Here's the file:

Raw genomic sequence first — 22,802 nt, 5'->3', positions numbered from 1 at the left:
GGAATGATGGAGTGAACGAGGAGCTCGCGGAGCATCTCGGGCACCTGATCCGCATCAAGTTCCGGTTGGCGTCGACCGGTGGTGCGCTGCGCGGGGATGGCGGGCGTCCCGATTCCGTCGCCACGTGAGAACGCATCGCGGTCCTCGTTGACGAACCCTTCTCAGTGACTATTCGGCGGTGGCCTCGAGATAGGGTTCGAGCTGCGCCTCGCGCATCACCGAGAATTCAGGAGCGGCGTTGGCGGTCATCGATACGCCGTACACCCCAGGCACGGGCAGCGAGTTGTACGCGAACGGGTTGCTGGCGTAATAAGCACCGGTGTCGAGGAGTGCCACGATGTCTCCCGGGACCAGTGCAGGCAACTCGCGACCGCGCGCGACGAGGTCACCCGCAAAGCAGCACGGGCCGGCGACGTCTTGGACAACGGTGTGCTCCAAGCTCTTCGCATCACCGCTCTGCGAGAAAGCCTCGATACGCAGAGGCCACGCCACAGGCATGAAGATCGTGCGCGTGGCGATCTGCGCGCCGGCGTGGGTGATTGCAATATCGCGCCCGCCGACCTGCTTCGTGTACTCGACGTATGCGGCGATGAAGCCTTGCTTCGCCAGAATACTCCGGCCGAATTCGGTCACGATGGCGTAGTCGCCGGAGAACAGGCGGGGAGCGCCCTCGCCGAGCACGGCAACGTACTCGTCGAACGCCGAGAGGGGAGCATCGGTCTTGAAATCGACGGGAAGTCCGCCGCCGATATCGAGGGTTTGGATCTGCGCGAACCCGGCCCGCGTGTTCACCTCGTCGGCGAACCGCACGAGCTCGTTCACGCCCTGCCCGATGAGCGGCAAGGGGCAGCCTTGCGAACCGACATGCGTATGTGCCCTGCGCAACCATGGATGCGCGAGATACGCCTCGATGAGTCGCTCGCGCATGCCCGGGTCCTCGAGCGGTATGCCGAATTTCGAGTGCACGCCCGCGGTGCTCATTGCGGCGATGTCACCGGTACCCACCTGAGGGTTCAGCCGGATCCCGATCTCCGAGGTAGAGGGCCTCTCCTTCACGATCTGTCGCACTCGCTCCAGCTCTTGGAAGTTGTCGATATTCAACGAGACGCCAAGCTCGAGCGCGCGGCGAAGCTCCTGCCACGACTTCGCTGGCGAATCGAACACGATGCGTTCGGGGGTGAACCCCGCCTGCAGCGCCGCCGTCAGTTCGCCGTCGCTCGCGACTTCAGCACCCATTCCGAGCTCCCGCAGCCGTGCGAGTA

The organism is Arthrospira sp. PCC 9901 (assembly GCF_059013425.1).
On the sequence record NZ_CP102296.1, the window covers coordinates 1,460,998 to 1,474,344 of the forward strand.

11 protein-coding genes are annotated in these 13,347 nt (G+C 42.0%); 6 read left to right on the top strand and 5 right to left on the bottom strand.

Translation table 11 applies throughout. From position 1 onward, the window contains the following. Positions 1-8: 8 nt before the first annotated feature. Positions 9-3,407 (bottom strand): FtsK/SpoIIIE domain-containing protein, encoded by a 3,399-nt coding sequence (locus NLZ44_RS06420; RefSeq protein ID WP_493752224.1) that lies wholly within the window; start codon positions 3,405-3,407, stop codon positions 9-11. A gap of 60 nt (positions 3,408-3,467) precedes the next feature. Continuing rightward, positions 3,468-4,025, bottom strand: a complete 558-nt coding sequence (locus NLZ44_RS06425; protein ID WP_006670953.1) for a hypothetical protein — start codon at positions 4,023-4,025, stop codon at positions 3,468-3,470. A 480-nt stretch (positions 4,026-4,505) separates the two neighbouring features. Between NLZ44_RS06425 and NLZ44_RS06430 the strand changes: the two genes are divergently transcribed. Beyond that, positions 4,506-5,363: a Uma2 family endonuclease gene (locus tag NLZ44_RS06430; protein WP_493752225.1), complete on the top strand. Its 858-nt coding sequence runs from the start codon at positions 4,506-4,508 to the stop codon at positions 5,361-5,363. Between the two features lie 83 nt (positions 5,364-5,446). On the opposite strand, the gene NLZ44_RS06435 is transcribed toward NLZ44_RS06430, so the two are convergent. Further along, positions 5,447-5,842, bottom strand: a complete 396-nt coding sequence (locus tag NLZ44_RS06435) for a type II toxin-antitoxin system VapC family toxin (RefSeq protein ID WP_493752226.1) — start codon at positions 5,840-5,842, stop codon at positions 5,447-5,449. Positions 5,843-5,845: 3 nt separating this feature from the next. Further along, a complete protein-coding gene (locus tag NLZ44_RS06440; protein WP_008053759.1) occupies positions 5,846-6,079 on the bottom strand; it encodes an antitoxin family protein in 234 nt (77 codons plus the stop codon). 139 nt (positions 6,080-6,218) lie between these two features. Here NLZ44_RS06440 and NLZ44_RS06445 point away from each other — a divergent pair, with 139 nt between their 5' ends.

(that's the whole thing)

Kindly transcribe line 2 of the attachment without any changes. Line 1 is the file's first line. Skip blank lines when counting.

GGAATGATGGAGTGAACGAGGAGCTCGCGGAGCATCTCGGGCACCTGATCCGCATCAAGTTCCGGTTGGCGTCGACCGGTGGTGCGCTGCGCGGGGATGGCGGGCGTCCCGATTCCGTCGCCACGTGAGAACGCATCGCGGTCCTCGTTGACGAACCCTTCTCAGTGACTATTCGGCGGTGGCCTCGAGATAGGGTTCGAGCTGCGCCTCGCGCATCACCGAGAATTCAGGAGCGGCGTTGGCGGTCATCGATACGCCGTACACCCCAGGCACGGGCAGCGAGTTGTACGCGAACGGGTTGCTGGCGTAATAAGCACCGGTGTCGAGGAGTGCCACGATGTCTCCCGGGACCAGTGCAGGCAACTCGCGACCGCGCGCGACGAGGTCACCCGCAAAGCAGCACGGGCCGGCGACGTCTTGGACAACGGTGTGCTCCAAGCTCTTCGCATCACCGCTCTGCGAGAAAGCCTCGATACGCAGAGGCCACGCCACAGGCATGAAGATCGTGCGCGTGGCGATCTGCGCGCCGGCGTGGGTGATTGCAATATCGCGCCCGCCGACCTGCTTCGTGTACTCGACGTATGCGGCGATGAAGCCTTGCTTCGCCAGAATACTCCGGCCGAATTCGGTCACGATGGCGTAGTCGCCGGAGAACAGGCGGGGAGCGCCCTCGCCGAGCACGGCAACGTACTCGTCGAACGCCGAGAGGGGAGCATCGGTCTTGAAATCGACGGGAAGTCCGCCGCCGATATCGAGGGTTTGGATCTGCGCGAACCCGGCCCGCGTGTTCACCTCGTCGGCGAACCGCACGAGCTCGTTCACGCCCTGCCCGATGAGCGGCAAGGGGCAGCCTTGCGAACCGACATGCGTATGTGCCCTGCGCAACCATGGATGCGCGAGATACGCCTCGATGAGTCGCTCGCGCATGCCCGGGTCCTCGAGCGGTATGCCGAATTTCGAGTGCACGCCCGCGGTGCTCATTGCGGCGATGTCACCGGTACCCACCTGAGGGTTCAGCCGGATCCCGATCTCCGAGGTAGAGGGCCTCTCCTTCACGATCTGTCGCACTCGCTCCAGCTCTTGGAAGTTGTCGATATTCAACGAGACGCCAAGCTCGAGCGCGCGGCGAAGCTCCTGCCACGACTTCGCTGGCGAATCGAACACGATGCGTTCGGGGGTGAACCCCGCCTGCAGCGCCGCCGTCAGTTCGCCGTCGCTCGCGACTTCAGCACCCATTCCGAGCTCCCGCAGCCGTGCGAGTA